When we are young, we’re like little sponges soaking up everything around us. The love of our families, friends, learning to speak, walk, eat and talk. For many, however, soaking up mom and dad’s secondhand smoke is part of the equation too, and later, pressure from peers to take a puff of that very first cigarette.
But for others, it’s far worse than that. Imagine being hooked on 2 packs of cigarettes a day… as a 2-year-old.
Perhaps one of the most astonishing and sickening videos to hit the Internet is, “Indonesian Baby on 40 Cigarettes a Day,” which surfaced on YouTube last month.
Introduced to smoking by his father at barely more than a year of age, this baby smokes an average of 40 cigarettes a day, with the mannerisms you would expect of a veteran 20-year-smoker, not a toddler.
He plays with his cigarettes, tilts his head back making a show of blowing smoke out of his mouth while giggling. A nicotine addict without the knowledge of what is happening to his body. This is a remarkably distressing story that highlights the need for education about the damaging health effects of cigarettes and the million and one reasons not to give a child one under any circumstances.
In the United States, this behavior would likely not be tolerated. Once discovered, action would be taken against the parents immediately. Add 20 years to that baby, however, and he would join the ranks of an estimated 45 million people who smoke in the U.S. today.
Virtually anyone born since the baby boomer generation can no longer use the excuse that they just “didn’t know it was bad for them” or for those around them for that matter. Today, it is common knowledge that smoking causes a wide range of health problems – heart disease, lung cancer, emphysema – just to name a few. This is why over the last decade, changes have been made to discourage Americans from smoking and exposing the public to secondhand smoke.
From the ban on smoking indoors, to the largest increase in tobacco taxes last March, it is clear that a large population wants to be smoke-free, so why then are there so many still clinging to that deadly pack of cigarettes?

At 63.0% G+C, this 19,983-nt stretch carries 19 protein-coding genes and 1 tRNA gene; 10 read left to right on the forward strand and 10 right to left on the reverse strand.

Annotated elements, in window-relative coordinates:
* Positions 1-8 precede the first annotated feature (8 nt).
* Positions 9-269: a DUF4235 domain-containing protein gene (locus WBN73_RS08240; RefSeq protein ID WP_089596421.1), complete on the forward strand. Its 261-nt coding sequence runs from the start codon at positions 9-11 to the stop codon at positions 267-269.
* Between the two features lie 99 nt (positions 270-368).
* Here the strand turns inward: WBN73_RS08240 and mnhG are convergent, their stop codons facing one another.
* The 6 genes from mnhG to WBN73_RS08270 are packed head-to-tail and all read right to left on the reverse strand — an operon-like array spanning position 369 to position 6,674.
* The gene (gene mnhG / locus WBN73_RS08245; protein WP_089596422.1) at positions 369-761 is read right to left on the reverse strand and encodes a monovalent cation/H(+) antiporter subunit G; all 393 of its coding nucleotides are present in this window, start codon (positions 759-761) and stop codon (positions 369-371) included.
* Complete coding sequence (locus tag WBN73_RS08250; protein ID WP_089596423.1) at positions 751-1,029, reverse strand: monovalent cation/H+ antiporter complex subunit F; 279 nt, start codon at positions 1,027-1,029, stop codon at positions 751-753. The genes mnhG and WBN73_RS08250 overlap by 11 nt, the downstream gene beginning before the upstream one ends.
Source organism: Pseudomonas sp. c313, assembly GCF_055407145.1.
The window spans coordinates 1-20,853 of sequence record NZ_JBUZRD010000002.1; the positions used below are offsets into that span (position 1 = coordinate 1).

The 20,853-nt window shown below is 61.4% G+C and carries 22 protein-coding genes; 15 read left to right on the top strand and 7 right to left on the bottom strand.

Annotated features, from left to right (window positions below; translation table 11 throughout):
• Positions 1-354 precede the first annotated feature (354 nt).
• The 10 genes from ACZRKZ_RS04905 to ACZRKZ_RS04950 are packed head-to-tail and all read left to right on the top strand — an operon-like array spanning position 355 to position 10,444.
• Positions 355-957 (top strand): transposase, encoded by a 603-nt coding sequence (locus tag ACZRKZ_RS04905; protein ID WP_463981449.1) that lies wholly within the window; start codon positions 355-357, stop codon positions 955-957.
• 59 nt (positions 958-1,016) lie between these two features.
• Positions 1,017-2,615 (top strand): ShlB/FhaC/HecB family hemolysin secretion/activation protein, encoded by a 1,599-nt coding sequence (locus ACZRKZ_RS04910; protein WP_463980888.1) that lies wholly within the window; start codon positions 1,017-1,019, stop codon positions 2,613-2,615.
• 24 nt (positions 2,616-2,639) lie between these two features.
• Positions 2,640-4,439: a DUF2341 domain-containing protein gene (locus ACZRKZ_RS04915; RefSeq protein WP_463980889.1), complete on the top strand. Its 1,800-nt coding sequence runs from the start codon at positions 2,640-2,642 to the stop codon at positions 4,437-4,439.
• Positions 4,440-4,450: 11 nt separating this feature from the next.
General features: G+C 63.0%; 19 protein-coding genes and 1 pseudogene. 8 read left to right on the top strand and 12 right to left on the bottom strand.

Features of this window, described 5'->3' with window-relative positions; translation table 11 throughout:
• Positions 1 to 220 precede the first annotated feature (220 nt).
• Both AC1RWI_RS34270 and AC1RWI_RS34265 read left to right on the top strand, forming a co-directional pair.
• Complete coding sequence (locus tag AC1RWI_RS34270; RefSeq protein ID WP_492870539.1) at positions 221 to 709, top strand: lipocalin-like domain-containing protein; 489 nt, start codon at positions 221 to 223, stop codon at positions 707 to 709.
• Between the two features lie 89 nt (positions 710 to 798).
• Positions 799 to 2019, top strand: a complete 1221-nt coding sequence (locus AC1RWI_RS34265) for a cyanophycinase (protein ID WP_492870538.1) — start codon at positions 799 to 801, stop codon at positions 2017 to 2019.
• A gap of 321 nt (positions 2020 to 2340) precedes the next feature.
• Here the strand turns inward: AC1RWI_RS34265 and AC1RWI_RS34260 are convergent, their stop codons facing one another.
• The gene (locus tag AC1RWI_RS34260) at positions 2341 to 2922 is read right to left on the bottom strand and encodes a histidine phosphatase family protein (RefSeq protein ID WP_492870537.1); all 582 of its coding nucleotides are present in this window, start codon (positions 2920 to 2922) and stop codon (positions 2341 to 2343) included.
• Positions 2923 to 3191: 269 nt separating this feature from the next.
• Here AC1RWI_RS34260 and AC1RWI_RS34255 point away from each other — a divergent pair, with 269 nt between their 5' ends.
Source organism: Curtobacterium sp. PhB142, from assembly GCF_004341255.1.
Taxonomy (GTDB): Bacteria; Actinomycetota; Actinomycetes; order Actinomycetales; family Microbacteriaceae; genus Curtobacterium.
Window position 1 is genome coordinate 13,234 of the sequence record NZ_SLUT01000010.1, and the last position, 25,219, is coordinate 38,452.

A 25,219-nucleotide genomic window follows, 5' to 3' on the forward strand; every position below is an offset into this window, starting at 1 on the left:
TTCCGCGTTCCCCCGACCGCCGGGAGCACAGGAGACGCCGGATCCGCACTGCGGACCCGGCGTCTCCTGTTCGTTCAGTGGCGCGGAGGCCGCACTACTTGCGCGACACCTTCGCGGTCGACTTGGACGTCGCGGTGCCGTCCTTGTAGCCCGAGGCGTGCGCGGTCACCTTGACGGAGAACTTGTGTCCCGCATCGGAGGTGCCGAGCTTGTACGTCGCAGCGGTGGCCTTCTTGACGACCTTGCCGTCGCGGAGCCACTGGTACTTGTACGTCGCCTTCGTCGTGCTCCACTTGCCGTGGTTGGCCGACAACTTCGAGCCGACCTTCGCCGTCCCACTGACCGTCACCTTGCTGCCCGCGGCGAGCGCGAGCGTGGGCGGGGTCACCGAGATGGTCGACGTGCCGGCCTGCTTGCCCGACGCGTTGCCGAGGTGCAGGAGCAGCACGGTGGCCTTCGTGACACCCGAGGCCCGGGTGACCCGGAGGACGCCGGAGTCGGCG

A recent study revealed that nicotine and other chemicals may have a deeper hook in American smokers than anyone thought. The report published in the June issue of Cancer Epidemiology Biomarkers & Prevention, revealed that there are in fact more harmful chemicals in many cigarettes sold in the U.S. than nearly anywhere else, when compared to the contents of cigarettes worldwide.
All 50 states designate a Quitline for smokers and often distribute free or low cost stop-smoking aids. Perhaps this seems too good to be true… and now with the changing economy – it is. With most states being forced to make budget cuts, what was once a full public service is likely to become simply a support system, no longer with the tools to help the actual nicotine addiction.
News hit the Web today that Iowa will no longer be offering these stop smoking freebies.The sad part about this is that often community is not enough to help a person quit their deep rooted addiction. Support combined with smoking cessation aids is thought to be the most effective way to stop smoking for many.
For those who want to stop smoking, there are other options available.
Chantix is a nicotine-blocking prescription drug that has proven to be effective in helping to reduce and eventually eliminate the urge to smoke…and it doesn’t even contain nicotine. When you smoke a cigarette, receptors in the brain react to the nicotine and release dopamine which makes you feel happy and relaxed. Chantix acts as a blocker, not allowing that pleasurable “smokers euphoria” by cutting off the nicotine on the way to the brain.
After a personalized program is developed, the urge to smoke typically dwindles away as the medication is tapered over time.